You likely know the story: In the course of Roosevelt’s failed bid for the presidency in 1912, a would-be assassin shot him before a scheduled address in Milwaukee. Fifty pages of notes stuffed into the candidate’s breast pocket slowed the bullet before it entered his chest, where it would stay for the rest of his life. Still, Roosevelt took the stage. Announcing that he had just been shot, he quipped that he probably wouldn’t talk long. He then carried on for 84 minutes.
This is a man who knew how to create a mythology.
In contrast to the ethereal nature of the Roosevelt lore is the tangibility of the public land beneath my boots, land that once held the footprints of the man himself. It stands as a powerful totem for the miles upon miles of public land that I’ve taken in as a hiker, backpacker, hunter, and angler. The reality of it makes its way into words as I continue into the park itself: T.R.’s life molded stories that still resonate in our cultural memory, but he also created a physical continuity of place for those, as he famously declared, still in the “womb of time.”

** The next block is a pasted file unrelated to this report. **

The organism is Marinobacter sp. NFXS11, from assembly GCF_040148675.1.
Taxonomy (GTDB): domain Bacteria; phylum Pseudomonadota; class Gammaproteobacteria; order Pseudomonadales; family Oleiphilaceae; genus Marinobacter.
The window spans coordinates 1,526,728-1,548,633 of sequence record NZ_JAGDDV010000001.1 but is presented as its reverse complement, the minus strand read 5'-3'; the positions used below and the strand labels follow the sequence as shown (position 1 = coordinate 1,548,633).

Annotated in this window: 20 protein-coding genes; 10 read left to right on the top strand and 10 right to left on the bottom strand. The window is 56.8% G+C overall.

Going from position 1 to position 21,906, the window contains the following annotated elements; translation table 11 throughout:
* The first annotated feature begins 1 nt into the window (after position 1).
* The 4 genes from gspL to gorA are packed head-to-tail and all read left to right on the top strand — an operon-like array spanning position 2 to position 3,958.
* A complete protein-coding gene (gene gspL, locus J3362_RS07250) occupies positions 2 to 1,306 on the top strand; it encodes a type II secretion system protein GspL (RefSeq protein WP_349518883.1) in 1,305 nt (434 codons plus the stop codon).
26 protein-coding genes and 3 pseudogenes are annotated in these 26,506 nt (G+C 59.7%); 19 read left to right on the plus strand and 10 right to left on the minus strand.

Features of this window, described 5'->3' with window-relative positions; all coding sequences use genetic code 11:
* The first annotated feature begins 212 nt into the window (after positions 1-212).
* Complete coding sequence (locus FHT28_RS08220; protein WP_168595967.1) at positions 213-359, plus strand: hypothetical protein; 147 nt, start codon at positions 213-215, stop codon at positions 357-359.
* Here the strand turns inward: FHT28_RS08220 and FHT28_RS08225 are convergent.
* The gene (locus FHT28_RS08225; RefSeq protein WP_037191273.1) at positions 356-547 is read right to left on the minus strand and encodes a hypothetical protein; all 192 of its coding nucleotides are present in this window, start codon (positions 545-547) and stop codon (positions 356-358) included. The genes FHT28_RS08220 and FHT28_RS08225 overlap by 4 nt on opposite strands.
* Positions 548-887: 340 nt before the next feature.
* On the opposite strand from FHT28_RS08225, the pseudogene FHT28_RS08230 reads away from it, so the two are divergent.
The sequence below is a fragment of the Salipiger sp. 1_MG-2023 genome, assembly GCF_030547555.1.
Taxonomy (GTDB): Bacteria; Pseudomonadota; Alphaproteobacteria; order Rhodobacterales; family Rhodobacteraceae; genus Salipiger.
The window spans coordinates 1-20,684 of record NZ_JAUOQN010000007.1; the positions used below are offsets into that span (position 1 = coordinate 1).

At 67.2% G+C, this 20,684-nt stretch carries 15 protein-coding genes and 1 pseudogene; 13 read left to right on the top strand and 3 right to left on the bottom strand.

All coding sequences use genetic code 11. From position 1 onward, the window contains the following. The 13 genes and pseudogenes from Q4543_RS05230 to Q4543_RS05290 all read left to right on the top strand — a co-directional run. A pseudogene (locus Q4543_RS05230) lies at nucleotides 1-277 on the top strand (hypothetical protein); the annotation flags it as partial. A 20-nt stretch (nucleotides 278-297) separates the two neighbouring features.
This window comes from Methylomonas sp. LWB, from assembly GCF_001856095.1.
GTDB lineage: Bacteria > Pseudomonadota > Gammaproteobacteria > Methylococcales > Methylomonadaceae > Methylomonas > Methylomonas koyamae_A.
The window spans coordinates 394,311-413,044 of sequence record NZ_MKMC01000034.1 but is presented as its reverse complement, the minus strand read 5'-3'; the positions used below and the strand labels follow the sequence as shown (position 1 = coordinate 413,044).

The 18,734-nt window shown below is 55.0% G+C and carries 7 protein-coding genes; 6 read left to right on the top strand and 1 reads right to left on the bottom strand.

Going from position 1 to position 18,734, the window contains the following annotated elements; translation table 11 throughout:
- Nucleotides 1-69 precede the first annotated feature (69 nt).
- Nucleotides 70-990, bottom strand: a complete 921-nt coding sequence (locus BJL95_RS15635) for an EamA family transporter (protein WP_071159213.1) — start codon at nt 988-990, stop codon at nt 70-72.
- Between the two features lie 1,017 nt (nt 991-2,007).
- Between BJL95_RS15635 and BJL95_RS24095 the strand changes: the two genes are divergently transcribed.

This is the same land where Roosevelt grieved the deaths of his mother and his wife, who both passed on the same day in 1884. In his mourning, he found solace among this wild and broken country. He then saw his own sense of loss reflected in the waning numbers of bison and other wildlife vanishing from the plains. With the strength he drew from the land, he derived a sense of purpose infused with hope.
This land beneath my boots became the fertile ground for the seeds of a national conservation ethic.
A Test of Wills in the Sagebrush
Back into the cold, with daylight quickly fading. Small snow flurries land on my eyelashes and shoulders. In the distance my searching eyes catch three big bull elk, animals reintroduced to this country, now thriving. The humped silhouettes of Roosevelt’s beloved bison graze on far hills. A bounding whitetail deer disappears into the cottonwoods, white flag waving. And then I pull around a corner to face a tank of a mule deer buck walking the edge of the road.